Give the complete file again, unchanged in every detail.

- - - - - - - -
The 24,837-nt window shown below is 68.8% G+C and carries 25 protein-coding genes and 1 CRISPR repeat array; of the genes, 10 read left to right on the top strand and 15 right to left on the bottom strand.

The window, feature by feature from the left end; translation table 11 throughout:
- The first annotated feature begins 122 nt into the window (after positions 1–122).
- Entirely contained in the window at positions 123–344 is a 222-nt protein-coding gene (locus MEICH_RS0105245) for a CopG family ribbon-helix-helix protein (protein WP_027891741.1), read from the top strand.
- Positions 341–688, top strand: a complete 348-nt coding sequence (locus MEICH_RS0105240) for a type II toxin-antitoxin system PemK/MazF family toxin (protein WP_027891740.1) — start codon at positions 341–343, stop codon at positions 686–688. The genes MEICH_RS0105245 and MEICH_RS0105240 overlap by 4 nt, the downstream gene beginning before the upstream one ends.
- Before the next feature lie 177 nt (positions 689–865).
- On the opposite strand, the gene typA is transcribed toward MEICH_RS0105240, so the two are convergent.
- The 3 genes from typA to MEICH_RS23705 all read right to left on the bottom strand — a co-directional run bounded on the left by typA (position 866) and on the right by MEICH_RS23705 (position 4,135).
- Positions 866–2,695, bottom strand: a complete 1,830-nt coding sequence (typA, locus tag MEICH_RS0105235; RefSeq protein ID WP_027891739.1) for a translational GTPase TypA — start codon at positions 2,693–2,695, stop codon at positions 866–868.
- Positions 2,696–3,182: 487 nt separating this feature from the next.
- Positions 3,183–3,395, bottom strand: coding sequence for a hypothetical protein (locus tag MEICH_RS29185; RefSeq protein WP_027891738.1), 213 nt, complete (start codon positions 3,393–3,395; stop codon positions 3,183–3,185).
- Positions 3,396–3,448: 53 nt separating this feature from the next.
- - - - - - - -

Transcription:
The 24,837-nt window shown below is 68.8% G+C and carries 25 protein-coding genes and 1 CRISPR repeat array; of the genes, 10 read left to right on the top strand and 15 right to left on the bottom strand.

The window, feature by feature from the left end; translation table 11 throughout:
- The first annotated feature begins 122 nt into the window (after positions 1–122).
- Entirely contained in the window at positions 123–344 is a 222-nt protein-coding gene (locus MEICH_RS0105245) for a CopG family ribbon-helix-helix protein (protein WP_027891741.1), read from the top strand.
- Positions 341–688, top strand: a complete 348-nt coding sequence (locus MEICH_RS0105240) for a type II toxin-antitoxin system PemK/MazF family toxin (protein WP_027891740.1) — start codon at positions 341–343, stop codon at positions 686–688. The genes MEICH_RS0105245 and MEICH_RS0105240 overlap by 4 nt, the downstream gene beginning before the upstream one ends.
- Before the next feature lie 177 nt (positions 689–865).
- On the opposite strand, the gene typA is transcribed toward MEICH_RS0105240, so the two are convergent.
- The 3 genes from typA to MEICH_RS23705 all read right to left on the bottom strand — a co-directional run bounded on the left by typA (position 866) and on the right by MEICH_RS23705 (position 4,135).
- Positions 866–2,695, bottom strand: a complete 1,830-nt coding sequence (typA, locus tag MEICH_RS0105235; RefSeq protein ID WP_027891739.1) for a translational GTPase TypA — start codon at positions 2,693–2,695, stop codon at positions 866–868.
- Positions 2,696–3,182: 487 nt separating this feature from the next.
- Positions 3,183–3,395, bottom strand: coding sequence for a hypothetical protein (locus tag MEICH_RS29185; RefSeq protein WP_027891738.1), 213 nt, complete (start codon positions 3,393–3,395; stop codon positions 3,183–3,185).
- Positions 3,396–3,448: 53 nt separating this feature from the next.